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How hard is it to get an internship and be a student-athlete in college?

Is it possible to intern while playing a varsity sport in college? How hard is it to manage your time as a student-athlete? #internships #time-management #athletics #collegiate-athlete

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Narendra’s Answer

Across the country, in athletics departments and campus career development offices, hundreds of administrators like Hammer work to equip students with the confidence and know-how they need to land their first jobs. For college athletes, that transition can require some additional insight. Sure, balancing coursework with training, practice and competitions requires high-level time management, and being part of a team means putting an organization’s goals above your own. But how do you convince employers that your college sports experience helps build their team?
“You have to learn how to use your athletics experience,” said Kellianne Milliner, assistant athletics director for compliance, academic and student services at West Chester University of Pennsylvania. “In an interview, learn to talk about how leadership played a role in being a captain – or, if you weren’t a captain, how you work as a team.”In other words, Milliner notes, college athletes have career skills. They just have to sell them.
The trick is to work on this well before graduation looms. It can be difficult to switch gears, but knowing the obstacles helps overcome them.Athletics administrators who work with students on life skills cite two common issues college athletes encounter when faced with life after school. First, they have so many immediate goals while in school – maintaining good grades, meeting obligations to the team, preparing for a season and for championships – that looking further into the future can be daunting.“They’re focused on the right now,” Milliner said. “They’re always working on the next goal, but that goal might be getting to the playoffs and not preparing for beyond that. They go to class, they go to practice. Their lives are very structured.”Along the way, though, college athletes can work on articulating how those skills they are honing translate into the workforce. Kristina Navarro, an assistant professor at the University of Wisconsin-Whitewater, is working with the school’s athletics director, Amy Edmonds, to develop a leadership academy for student-athletes that will help them identify their talents and learn how to articulate them.“How do you put athletics on a resume when you’re competing against students who have had three internships or clubs and activities?” Navarro said. “They have to be able to sell the things they’ve acquired through athletics. We want to be that intentional reminder for them. It’s going to help them relate that experience to their professional future, whatever direction they’re going.”“In athletics your name is on every stat that you have, whether that be good or bad. The same goes for when you go out into the workforce. You must be willing to put just as much work into being great at whatever field you go into because at the end of the day, that is your new stat line.”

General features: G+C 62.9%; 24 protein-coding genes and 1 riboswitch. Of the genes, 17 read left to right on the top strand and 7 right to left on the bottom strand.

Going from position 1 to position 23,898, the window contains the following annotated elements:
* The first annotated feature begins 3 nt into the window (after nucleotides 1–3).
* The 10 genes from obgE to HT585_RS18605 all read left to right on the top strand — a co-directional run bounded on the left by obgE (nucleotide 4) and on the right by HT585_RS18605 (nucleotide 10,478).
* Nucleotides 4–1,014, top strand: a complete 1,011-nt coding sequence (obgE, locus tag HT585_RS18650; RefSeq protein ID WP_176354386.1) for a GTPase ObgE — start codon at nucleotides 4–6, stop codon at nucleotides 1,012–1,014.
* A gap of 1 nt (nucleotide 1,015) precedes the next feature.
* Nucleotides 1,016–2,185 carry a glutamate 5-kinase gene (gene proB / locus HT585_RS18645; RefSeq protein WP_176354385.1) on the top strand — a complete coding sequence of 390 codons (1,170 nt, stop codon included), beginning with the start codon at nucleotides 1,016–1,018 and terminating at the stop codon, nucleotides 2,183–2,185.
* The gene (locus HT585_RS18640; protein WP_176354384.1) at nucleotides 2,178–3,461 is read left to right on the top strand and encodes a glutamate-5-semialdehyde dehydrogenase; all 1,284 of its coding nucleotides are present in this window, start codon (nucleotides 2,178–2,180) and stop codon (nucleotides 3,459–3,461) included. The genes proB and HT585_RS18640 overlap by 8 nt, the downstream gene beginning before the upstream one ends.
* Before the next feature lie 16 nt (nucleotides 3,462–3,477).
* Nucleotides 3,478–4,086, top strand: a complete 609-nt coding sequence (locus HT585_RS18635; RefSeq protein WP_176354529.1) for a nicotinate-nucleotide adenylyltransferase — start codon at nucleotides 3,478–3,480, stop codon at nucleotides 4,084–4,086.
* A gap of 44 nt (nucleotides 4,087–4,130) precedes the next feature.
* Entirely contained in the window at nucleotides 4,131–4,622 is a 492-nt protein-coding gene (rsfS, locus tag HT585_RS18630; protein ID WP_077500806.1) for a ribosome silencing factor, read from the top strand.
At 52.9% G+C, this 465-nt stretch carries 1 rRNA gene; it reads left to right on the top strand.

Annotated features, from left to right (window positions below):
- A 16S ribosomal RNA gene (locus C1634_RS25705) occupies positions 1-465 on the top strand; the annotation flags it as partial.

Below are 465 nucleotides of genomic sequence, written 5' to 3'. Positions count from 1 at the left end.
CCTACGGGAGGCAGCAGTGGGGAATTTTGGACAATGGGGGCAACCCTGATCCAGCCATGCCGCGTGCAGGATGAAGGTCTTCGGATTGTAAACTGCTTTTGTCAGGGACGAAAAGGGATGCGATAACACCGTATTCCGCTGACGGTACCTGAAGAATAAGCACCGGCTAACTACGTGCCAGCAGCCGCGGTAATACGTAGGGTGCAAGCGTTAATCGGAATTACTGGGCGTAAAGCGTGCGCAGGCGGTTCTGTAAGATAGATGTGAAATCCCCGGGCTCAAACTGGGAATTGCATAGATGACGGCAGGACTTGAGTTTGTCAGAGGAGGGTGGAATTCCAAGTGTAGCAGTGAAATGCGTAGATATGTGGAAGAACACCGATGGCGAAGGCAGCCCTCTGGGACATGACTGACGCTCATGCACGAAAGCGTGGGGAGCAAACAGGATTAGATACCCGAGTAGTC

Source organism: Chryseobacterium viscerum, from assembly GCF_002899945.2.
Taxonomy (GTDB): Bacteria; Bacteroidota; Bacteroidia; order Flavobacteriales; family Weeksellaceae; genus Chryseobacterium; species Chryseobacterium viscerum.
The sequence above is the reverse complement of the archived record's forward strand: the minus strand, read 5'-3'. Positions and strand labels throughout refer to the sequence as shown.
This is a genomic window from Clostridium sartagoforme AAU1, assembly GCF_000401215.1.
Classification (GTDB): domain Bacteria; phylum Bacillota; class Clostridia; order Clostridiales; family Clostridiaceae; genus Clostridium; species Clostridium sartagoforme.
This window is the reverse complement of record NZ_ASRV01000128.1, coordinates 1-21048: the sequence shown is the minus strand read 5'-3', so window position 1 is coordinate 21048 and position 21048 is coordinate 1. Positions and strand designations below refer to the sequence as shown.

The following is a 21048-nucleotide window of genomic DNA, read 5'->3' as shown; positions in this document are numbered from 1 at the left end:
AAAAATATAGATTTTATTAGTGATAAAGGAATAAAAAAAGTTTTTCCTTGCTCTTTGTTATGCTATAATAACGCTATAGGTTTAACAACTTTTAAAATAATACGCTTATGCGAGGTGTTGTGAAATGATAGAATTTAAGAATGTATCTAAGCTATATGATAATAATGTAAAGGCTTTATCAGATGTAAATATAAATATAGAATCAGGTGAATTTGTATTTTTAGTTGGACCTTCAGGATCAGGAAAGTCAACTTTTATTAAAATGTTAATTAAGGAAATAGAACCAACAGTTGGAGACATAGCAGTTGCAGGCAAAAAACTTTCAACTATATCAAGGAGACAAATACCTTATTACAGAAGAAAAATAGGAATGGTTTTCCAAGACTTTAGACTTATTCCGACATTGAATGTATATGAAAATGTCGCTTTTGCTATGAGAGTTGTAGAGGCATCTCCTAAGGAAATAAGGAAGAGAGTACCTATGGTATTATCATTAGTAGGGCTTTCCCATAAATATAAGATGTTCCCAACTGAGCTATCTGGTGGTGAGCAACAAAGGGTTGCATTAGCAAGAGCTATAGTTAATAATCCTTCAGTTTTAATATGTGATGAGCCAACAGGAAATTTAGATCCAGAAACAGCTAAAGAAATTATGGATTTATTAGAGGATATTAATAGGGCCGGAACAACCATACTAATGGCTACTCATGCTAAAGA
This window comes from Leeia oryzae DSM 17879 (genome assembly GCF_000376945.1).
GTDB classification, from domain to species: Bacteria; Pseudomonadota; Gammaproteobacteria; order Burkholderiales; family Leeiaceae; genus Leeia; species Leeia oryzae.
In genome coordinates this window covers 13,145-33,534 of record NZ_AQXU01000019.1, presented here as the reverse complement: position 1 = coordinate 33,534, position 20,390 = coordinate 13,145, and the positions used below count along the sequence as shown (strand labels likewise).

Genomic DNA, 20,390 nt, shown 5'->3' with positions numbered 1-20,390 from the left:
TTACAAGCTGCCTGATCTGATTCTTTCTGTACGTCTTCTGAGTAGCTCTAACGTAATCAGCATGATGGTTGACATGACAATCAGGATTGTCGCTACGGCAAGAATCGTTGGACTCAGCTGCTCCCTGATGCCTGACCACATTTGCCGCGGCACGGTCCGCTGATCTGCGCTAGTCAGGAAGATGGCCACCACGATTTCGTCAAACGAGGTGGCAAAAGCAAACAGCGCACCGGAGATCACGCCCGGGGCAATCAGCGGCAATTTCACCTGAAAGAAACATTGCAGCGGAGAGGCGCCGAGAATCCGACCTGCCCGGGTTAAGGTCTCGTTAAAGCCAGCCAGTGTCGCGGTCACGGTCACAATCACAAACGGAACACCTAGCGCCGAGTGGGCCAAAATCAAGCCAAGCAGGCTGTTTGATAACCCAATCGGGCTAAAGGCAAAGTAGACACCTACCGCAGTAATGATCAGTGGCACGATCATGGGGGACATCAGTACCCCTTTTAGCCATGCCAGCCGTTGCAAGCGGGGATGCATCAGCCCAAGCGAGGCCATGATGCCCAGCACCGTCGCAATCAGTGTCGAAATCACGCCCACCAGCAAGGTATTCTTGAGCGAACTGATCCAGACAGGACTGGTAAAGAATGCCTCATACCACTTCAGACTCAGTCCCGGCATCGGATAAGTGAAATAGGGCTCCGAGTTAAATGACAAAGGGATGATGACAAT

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Brendon’s Answer

I used to work four jobs while I was in university. I must say you have to plan your schedule diligently so your commitments will not interfere with your personal affairs or prevent you from doing other stuff you have to. You might want to consult a counselor at your school to assist you with this.
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Rachel’s Answer

I would say it is very time consuming to do one or the other, but with both you are going to need to mangage your time effectively. <span style="background-color: transparent;">You have to set a routine for yourself and stick to it for the most part. Once you get into the groove of a routine it will be much easier for you to manage your time and have enough time for everything you need to do (including relaxing). Make yourself to-do lists on a weekly basis, use Google calendar or a planner to keep track of events, deadlines, and due dates. In addition to setting a routine and sticking to it, plan out relaxing activities into your day. Or set aside a time, after everything is done for the day, that you can have "me" time. I have also personally found it essential to not only find time for myself but also make use of that time in a way that is best for me and my holistic wellness. I have found the HeadSpace app to be an essential tool in helping me relax and generally feel more relaxed throughout the day, Guided meditation, even if you have a busy schedule, will make you feel more at ease and relaxed throughout the day as a whole (not just when you have the time to relax and focus on that "me" time).</span>

<span style="background-color: transparent;">Set a routine.Use Google Calendar.Set aside Me TimeWrite weekly to-do lists and use a planner.Find a peaceful and restful activity that will help you feel relaxed.</span>



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